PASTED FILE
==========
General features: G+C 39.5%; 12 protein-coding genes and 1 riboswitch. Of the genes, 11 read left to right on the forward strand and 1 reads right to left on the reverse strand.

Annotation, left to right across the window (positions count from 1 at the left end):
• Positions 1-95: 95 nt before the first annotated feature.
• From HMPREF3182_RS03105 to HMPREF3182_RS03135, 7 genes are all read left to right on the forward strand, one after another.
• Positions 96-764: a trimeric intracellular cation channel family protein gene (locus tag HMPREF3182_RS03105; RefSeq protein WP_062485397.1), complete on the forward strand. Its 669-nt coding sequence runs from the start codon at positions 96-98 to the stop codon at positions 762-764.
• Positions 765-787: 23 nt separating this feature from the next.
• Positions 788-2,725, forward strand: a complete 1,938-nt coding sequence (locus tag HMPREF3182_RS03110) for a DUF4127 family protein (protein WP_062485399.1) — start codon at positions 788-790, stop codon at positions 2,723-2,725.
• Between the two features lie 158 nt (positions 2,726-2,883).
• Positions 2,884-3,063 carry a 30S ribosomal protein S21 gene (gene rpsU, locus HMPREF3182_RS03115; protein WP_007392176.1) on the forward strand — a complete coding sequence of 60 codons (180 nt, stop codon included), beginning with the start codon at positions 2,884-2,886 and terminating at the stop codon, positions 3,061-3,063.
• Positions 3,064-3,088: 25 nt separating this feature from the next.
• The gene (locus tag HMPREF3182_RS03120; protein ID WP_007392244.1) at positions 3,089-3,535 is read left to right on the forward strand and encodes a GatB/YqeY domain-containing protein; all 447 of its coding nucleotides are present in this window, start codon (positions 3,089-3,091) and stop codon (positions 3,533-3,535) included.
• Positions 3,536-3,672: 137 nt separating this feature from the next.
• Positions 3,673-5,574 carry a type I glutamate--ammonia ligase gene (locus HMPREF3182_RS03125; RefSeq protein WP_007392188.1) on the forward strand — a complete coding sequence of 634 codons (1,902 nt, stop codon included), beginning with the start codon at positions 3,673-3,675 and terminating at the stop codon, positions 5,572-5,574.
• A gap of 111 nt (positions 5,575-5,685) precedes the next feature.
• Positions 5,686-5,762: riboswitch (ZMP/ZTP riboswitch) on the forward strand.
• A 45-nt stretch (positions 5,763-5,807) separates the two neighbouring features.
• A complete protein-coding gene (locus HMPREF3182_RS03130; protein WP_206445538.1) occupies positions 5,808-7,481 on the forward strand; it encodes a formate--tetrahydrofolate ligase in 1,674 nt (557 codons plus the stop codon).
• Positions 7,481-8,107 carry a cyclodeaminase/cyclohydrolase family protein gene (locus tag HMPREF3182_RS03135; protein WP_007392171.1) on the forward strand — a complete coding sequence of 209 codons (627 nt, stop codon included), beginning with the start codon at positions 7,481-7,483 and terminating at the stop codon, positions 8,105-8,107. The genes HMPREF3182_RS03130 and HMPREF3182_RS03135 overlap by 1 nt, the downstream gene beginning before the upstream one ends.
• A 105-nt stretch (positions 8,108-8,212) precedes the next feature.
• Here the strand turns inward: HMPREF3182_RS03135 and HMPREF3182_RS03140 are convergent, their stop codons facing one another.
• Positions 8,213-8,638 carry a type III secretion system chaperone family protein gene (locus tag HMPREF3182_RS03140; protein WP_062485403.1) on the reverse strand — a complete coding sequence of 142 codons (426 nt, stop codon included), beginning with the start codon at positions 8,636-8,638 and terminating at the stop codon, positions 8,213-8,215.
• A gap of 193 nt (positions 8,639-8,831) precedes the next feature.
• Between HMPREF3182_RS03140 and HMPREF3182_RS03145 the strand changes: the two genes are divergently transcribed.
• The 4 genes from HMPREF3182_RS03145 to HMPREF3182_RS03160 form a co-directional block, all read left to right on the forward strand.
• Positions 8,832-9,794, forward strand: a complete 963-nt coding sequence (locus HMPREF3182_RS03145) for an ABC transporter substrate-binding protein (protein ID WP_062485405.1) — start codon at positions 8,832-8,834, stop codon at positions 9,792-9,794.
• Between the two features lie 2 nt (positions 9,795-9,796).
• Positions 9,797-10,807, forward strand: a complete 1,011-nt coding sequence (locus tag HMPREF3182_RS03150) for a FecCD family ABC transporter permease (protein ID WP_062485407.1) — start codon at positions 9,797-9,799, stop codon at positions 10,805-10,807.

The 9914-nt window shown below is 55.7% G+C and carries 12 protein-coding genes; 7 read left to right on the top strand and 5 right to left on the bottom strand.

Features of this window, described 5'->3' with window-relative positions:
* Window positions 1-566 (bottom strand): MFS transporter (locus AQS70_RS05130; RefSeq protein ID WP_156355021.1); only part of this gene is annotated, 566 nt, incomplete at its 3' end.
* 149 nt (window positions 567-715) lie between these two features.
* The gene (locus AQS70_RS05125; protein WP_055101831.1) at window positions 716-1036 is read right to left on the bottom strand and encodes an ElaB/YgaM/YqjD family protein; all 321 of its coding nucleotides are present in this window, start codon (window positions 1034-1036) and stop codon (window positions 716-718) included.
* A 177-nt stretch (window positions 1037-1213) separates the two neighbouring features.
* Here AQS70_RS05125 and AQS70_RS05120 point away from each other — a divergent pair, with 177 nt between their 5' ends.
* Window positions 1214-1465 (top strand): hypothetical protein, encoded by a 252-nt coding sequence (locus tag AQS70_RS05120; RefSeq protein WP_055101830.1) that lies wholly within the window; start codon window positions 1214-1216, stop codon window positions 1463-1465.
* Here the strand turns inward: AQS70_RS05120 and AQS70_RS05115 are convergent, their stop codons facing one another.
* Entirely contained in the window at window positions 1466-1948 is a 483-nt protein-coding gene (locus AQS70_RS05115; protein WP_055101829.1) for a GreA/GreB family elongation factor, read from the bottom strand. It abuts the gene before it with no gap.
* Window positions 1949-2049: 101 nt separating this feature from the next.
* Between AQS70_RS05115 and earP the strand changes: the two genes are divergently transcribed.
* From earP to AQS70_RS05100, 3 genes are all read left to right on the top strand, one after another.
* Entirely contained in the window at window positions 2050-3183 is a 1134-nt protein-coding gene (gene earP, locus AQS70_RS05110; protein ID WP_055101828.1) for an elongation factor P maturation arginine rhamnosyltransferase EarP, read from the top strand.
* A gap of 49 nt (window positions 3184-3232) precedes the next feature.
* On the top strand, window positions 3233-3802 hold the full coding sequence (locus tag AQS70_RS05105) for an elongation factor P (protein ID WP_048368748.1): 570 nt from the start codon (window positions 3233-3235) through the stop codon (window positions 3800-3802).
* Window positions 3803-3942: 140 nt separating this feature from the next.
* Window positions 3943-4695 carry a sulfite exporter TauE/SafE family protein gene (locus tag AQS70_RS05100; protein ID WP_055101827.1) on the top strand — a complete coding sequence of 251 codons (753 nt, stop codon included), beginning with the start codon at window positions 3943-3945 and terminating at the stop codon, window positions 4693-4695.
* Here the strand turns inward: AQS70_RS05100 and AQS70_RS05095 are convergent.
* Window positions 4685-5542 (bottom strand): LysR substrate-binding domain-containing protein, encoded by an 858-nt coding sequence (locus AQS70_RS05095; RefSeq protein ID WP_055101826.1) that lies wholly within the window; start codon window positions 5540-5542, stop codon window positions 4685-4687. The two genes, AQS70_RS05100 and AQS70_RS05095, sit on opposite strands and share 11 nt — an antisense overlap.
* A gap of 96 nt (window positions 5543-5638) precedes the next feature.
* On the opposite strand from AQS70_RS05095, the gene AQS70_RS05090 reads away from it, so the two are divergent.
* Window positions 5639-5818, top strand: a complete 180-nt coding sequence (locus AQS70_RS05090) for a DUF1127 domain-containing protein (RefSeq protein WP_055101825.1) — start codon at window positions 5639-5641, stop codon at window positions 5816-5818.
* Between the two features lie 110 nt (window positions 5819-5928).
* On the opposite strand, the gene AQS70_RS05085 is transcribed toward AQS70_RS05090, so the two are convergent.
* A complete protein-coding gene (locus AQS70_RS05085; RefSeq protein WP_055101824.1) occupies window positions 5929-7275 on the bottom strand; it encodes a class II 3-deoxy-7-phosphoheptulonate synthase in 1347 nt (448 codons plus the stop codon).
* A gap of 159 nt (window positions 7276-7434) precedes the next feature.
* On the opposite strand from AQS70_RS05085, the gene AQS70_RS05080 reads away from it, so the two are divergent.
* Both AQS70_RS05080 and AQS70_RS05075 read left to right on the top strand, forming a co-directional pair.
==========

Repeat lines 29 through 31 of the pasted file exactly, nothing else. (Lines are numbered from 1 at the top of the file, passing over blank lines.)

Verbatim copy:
Features of this window, described 5'->3' with window-relative positions:
* Window positions 1-566 (bottom strand): MFS transporter (locus AQS70_RS05130; RefSeq protein ID WP_156355021.1); only part of this gene is annotated, 566 nt, incomplete at its 3' end.
* 149 nt (window positions 567-715) lie between these two features.